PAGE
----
Ever since its creation, the Department of Sociology and Social Research has worked hard to offer support to students in the form of university orientation and guidance activities.
These activities are designed to:
Over the years, there has been a significant increase in the number of participants in orientation activities, both in terms of informative and training events and Orientation Services. The planning and delivery of orientation activities in collaboration with other Department and University services around training and entering the world of work has resulted in satisfying results in terms of a drop in the number of drop-outs.
These activities are promoted and delivered by the Department Orientation Committee in collaboration with the University Orientation Committee and the Orientation Services Network. When planning and delivering activities, the Committee collaborates with the Education Area, the Job Placement Office and the Internship Office. Within the Department, the Orientation Committee carries out its activities in collaboration with the Internationalisation Committee and the Joint Committee.
The Department organises four events per year focusing on incoming orientation for secondary school leavers, two of which take place as part of University Open Days. The aim of these is to set out the way the University and the Department are organised and run, to present the objectives and educational programmes of the four Bachelor’s Degree courses, to respond to questions from students regarding their expectations and aspirations and to initiate a dialogue around their reasons behind their choice of university education.
At the end of the second orientation event of the year, in April, the Department organises the “Spring at Bicocca” event, which allows secondary school leavers to follow a university lecture on a topic of interest to them and gives them the chance to interact with lecturers around the content of the lecture and the methods of teaching.
We provide services and activities designed to offer support to students through their studies, particularly in times when they are going through difficult or particularly testing situations (with the support of the Orientation Services Network).
The tutoring service, which is reserved for freshers on Bachelor’s Degree Courses, is provided by senior students. The initiative aims to use peer relationships to allow freshers to reflect on issues that may arise during their first year of studying in an informed manner and give them the tools to overcome these problems. Tutoring is supervised by the Undergraduate Degree Course Coordinators and by the University Orientation Network’s Advice Service. Every tutor is allocated a group of students with which to interact via email or individual meetings.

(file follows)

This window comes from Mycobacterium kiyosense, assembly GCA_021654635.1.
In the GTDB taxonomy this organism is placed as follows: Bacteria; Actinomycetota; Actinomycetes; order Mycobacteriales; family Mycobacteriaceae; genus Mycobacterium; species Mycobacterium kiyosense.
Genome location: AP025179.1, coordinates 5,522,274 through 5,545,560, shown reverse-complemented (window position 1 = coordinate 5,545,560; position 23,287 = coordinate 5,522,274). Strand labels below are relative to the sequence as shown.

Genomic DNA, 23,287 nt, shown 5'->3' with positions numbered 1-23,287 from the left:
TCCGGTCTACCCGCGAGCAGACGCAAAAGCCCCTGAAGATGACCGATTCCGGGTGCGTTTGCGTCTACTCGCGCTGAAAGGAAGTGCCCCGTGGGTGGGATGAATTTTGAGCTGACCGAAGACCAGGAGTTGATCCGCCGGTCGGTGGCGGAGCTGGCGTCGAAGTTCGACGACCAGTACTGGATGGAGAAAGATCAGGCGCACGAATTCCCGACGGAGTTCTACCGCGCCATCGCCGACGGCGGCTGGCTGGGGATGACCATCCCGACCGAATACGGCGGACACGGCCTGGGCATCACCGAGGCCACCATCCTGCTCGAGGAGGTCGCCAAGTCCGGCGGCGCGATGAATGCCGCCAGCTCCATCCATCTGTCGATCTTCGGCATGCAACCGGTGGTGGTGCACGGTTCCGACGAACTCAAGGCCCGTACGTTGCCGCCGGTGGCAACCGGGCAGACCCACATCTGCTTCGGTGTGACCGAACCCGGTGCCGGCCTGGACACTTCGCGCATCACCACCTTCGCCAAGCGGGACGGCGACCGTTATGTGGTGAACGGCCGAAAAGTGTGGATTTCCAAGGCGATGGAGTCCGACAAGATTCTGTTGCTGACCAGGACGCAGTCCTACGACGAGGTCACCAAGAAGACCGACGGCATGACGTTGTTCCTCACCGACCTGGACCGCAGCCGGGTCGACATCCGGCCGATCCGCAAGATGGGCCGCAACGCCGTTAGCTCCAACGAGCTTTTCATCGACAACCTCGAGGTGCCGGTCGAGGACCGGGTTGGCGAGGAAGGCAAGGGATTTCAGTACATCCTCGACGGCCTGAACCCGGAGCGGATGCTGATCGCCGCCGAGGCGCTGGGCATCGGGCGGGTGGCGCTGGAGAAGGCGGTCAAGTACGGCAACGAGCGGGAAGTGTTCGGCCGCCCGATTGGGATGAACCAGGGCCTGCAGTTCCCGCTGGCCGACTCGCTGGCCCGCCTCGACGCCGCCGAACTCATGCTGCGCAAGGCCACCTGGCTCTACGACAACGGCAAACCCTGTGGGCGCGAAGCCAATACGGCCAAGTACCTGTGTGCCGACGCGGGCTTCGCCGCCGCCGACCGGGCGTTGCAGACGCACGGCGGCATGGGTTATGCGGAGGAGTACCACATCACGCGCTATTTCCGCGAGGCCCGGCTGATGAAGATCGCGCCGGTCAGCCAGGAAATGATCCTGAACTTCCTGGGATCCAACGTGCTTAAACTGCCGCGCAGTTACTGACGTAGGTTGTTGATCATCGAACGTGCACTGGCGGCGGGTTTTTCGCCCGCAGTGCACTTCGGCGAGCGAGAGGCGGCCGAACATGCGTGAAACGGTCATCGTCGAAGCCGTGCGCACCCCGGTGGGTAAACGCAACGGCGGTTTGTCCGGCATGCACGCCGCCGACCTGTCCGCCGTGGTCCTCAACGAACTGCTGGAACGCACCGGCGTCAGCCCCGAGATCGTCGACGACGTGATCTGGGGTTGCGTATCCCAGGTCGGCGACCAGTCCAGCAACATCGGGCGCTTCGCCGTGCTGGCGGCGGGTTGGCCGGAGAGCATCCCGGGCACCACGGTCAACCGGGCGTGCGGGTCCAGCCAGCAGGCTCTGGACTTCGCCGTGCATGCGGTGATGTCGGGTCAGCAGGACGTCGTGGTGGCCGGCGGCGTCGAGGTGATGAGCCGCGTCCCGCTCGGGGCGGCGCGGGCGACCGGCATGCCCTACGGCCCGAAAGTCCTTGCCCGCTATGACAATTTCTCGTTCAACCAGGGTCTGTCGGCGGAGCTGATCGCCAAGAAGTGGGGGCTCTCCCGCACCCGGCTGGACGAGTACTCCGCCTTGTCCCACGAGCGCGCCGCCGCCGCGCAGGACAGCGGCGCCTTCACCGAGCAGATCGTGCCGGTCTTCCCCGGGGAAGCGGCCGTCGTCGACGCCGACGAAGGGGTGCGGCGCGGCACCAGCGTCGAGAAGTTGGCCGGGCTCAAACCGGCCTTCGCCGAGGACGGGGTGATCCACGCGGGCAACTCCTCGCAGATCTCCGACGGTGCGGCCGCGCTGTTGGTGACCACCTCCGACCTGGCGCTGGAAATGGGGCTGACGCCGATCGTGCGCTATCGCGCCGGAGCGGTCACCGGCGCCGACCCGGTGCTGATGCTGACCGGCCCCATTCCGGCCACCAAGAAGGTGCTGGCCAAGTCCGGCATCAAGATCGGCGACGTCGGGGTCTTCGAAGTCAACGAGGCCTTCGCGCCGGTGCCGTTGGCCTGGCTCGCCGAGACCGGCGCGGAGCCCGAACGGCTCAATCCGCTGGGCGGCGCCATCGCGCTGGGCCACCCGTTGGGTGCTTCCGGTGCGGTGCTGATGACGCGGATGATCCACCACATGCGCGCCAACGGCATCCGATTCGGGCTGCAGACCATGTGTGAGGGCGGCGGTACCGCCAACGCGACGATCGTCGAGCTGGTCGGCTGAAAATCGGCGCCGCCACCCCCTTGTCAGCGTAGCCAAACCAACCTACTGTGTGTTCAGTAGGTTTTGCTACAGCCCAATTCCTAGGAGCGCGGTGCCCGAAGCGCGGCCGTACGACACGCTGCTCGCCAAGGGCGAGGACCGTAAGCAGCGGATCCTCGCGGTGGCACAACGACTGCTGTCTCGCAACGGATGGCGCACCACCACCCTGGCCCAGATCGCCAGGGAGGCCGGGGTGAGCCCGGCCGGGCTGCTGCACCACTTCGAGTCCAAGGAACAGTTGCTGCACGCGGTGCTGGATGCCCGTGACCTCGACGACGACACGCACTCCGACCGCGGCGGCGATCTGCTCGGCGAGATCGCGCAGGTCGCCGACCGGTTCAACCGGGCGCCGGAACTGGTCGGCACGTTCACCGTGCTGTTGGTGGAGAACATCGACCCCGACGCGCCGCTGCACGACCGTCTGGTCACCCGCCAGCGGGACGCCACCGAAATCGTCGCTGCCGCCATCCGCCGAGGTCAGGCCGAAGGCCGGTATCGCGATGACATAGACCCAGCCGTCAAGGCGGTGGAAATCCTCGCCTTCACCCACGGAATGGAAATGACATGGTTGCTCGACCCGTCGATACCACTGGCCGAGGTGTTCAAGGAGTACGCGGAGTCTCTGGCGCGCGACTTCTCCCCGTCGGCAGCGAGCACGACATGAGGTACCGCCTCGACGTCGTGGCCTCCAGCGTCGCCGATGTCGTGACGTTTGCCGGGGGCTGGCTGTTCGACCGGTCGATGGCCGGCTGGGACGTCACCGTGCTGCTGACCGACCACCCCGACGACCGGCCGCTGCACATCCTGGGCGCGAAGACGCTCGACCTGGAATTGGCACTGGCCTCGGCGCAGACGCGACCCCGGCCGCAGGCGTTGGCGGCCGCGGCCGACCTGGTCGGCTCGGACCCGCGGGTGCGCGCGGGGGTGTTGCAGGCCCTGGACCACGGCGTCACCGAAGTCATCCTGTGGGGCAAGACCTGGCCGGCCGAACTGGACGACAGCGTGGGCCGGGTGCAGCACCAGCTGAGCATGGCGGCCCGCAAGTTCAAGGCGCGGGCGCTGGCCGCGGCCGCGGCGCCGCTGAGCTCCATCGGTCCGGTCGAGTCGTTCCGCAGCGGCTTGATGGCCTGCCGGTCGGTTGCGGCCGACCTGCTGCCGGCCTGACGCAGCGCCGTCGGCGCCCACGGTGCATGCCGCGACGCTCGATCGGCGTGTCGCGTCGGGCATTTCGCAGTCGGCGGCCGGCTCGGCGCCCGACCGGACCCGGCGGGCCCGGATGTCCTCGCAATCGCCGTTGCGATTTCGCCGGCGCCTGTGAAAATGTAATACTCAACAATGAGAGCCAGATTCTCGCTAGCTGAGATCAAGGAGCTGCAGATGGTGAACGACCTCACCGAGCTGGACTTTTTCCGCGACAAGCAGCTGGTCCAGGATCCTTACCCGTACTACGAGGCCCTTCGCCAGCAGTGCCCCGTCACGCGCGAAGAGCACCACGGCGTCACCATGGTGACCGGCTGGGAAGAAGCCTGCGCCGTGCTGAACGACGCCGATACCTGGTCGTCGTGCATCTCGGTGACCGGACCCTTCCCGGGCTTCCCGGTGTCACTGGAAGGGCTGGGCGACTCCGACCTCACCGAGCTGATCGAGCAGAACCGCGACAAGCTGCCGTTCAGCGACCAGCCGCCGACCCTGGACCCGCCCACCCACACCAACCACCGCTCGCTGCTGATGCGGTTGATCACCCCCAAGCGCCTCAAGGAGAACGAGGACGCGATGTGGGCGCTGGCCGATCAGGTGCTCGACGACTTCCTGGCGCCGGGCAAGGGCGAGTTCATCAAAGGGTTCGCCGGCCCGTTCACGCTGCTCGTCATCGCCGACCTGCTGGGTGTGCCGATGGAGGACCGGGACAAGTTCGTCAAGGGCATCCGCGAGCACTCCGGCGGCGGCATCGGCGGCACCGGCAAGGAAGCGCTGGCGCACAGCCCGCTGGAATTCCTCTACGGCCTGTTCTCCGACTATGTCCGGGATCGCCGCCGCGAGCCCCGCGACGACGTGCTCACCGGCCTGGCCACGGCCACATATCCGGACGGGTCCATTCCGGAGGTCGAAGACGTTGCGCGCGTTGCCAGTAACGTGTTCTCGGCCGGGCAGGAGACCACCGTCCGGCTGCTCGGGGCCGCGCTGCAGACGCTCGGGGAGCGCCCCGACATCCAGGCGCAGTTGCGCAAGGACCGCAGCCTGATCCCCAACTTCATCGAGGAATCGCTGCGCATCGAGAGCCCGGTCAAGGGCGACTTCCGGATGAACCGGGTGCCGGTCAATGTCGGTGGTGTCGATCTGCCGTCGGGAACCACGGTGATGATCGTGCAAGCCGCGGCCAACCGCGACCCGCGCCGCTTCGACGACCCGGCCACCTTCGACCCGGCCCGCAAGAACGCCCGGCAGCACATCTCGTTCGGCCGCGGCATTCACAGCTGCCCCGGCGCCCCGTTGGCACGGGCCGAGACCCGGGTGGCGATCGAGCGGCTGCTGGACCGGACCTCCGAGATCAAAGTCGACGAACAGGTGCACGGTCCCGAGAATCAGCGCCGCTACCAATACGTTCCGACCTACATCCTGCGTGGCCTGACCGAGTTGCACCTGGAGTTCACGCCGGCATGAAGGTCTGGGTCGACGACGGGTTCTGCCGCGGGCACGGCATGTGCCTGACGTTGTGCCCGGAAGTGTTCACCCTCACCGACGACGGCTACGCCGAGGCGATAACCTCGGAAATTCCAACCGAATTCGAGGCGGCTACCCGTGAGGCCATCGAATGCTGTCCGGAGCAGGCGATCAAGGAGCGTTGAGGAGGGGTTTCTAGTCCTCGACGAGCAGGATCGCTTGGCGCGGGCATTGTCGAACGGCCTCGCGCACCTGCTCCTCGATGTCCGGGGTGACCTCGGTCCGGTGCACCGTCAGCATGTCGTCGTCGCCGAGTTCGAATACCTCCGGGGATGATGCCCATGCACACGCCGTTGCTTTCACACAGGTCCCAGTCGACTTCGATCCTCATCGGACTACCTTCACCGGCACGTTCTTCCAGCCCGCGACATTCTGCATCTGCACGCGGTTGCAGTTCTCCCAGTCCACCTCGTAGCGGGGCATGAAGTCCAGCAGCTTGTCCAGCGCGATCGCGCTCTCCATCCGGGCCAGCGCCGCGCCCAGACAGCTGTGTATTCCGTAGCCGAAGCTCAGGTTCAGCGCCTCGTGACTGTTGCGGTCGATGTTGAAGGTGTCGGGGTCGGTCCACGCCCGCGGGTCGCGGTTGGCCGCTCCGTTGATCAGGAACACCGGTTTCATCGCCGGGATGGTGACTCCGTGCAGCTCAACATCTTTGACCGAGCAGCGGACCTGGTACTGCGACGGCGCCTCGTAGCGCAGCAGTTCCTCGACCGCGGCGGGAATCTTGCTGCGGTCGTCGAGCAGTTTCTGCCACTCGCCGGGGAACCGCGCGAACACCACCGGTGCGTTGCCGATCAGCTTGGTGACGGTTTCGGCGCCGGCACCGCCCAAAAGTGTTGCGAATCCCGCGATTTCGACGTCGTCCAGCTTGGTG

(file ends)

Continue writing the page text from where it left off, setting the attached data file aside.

Young graduates, PhD Students, Tenured Assistant Professors and Research Fellows may serve as subject tutors, who aim to help students on Undergraduate Degree Courses to deal with the difficulties involved in preparing for exams and understanding individual subjects. Tutors may offer opportunities for individual study, explanation and reflection and critical analysis looking at the subjects being assessed.
We provide individual and collective orientation activities (in person and telematically) in order to encourage students to reflect on their educational achievements and help them enter the world of work.
In addition to focusing on the key decision-making moments during the students’ university career (choice of exams, dissertation, Master’s Degree, traineeship, internships both before and after graduation), the University also organises opportunities for students to meet and interact with industry professionals (often Bicocca graduates who are interested in sharing their experiences in the world of work), giving them a chance to learn about different avenues and reflect on their future prospects. These sessions allow students to engage in a process of self-orientation and start to form an educational/work pathway based on informed planning.
Every year, the University Orientation Committee organises an orientation event dedicated specifically to parents and designed to encourage them to reflect on how they can help their children in making decisions regarding their university careers.
The session aims to tackle the growing phenomenon of parents taking part in Orientation sessions in place of their children and thus avoid the predictably negative outcomes of such behaviour.